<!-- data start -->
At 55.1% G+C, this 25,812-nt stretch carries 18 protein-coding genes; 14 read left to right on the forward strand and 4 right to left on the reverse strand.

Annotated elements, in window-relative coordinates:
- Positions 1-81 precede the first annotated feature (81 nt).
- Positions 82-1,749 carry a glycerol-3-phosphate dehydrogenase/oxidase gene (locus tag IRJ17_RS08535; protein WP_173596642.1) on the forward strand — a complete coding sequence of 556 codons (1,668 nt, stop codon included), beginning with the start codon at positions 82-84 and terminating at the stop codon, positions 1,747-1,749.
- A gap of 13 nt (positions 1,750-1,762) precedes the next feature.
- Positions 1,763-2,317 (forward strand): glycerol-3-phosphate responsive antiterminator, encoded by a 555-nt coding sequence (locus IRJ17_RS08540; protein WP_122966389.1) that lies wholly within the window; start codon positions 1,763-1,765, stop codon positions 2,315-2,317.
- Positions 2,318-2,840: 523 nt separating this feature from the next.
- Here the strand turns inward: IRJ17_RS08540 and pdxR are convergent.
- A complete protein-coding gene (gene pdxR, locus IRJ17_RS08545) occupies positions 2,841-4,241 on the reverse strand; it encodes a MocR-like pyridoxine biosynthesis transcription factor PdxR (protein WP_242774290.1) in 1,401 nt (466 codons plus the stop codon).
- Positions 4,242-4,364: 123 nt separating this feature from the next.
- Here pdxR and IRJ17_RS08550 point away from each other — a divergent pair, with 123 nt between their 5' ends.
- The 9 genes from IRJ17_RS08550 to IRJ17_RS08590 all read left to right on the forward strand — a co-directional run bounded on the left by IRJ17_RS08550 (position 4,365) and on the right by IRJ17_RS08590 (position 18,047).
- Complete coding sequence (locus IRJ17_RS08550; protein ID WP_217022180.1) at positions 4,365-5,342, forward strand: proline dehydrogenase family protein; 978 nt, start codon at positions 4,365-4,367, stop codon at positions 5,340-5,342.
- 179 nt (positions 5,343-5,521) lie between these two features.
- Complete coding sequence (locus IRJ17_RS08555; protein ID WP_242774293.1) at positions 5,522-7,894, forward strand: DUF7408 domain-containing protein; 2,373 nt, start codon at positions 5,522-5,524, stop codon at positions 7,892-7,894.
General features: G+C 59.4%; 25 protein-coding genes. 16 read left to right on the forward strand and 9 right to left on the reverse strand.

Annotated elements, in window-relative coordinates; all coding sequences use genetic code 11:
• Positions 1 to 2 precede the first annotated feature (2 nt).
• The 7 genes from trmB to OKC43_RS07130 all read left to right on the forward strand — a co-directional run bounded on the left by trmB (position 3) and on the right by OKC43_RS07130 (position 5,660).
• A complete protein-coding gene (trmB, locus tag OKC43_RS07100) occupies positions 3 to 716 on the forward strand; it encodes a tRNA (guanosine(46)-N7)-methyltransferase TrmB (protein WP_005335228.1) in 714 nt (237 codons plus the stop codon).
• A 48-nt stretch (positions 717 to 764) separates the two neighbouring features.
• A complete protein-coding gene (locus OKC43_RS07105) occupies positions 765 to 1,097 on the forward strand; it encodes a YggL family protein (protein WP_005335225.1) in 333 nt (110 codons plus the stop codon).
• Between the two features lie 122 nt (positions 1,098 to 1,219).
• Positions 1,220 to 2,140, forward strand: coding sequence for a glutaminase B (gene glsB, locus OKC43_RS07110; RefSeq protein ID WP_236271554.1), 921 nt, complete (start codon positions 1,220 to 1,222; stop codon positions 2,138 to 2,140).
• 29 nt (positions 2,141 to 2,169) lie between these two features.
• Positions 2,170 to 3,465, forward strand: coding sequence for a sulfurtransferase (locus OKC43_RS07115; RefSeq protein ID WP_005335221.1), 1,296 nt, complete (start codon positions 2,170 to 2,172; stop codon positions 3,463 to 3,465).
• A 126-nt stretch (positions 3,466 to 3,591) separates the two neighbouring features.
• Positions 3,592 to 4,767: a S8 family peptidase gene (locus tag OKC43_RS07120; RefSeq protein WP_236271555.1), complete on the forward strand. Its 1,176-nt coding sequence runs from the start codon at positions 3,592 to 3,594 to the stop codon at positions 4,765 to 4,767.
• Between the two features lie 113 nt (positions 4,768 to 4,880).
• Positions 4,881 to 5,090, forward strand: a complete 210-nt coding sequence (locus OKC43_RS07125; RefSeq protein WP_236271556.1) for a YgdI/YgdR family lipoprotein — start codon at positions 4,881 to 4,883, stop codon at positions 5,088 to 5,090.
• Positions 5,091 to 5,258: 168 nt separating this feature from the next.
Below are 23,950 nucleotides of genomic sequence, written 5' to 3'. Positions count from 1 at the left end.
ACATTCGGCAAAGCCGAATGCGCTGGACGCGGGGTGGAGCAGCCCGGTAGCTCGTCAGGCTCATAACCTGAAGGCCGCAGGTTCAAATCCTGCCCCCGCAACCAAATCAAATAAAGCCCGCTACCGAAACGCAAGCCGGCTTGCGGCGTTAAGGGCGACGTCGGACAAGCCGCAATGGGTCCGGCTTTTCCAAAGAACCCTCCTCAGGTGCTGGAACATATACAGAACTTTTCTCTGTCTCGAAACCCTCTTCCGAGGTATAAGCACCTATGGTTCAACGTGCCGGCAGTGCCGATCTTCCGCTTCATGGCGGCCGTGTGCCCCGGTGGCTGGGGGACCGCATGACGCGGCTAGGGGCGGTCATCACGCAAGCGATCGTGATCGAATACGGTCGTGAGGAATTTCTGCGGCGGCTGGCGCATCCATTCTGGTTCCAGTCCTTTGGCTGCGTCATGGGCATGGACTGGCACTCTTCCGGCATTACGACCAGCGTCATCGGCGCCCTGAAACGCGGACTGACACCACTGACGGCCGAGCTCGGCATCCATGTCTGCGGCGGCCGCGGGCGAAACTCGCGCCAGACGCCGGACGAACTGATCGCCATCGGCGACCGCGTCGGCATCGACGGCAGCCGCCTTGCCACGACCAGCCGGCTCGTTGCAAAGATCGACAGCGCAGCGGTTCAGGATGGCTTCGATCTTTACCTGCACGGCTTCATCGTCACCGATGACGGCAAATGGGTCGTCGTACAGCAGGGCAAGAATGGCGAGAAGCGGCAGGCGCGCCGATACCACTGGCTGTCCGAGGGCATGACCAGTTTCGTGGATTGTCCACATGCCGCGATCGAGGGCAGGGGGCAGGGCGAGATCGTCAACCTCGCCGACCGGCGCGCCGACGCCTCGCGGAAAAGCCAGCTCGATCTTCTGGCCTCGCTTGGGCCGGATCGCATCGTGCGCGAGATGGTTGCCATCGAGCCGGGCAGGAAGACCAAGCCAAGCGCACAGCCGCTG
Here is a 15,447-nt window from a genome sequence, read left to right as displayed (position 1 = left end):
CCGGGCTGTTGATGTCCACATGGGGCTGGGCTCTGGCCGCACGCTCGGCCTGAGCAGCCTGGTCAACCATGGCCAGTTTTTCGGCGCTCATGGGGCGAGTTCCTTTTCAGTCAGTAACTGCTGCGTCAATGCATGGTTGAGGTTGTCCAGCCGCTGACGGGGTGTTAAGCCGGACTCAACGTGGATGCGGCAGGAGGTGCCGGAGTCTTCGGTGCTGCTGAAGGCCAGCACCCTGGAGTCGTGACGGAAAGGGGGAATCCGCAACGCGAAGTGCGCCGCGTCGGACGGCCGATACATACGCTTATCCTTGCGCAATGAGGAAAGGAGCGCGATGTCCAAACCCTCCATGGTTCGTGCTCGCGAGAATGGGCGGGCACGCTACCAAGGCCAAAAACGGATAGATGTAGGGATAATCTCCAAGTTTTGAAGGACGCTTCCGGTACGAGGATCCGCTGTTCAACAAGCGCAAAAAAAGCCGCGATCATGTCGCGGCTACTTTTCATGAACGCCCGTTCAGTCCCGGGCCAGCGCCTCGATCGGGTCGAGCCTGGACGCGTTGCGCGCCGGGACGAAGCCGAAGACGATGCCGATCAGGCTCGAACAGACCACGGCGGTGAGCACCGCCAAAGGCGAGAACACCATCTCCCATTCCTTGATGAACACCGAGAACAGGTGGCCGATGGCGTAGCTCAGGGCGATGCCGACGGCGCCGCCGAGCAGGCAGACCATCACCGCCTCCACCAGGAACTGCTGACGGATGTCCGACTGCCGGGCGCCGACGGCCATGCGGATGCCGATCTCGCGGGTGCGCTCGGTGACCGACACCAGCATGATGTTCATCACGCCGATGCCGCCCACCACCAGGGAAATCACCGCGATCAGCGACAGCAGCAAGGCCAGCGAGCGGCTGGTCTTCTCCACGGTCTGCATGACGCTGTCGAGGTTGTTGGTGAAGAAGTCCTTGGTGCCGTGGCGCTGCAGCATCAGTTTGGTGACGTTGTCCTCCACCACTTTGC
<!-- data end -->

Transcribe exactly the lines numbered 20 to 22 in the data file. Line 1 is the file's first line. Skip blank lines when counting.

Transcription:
• A complete protein-coding gene (trmB, locus tag OKC43_RS07100) occupies positions 3 to 716 on the forward strand; it encodes a tRNA (guanosine(46)-N7)-methyltransferase TrmB (protein WP_005335228.1) in 714 nt (237 codons plus the stop codon).
• A 48-nt stretch (positions 717 to 764) separates the two neighbouring features.
• A complete protein-coding gene (locus OKC43_RS07105) occupies positions 765 to 1,097 on the forward strand; it encodes a YggL family protein (protein WP_005335225.1) in 333 nt (110 codons plus the stop codon).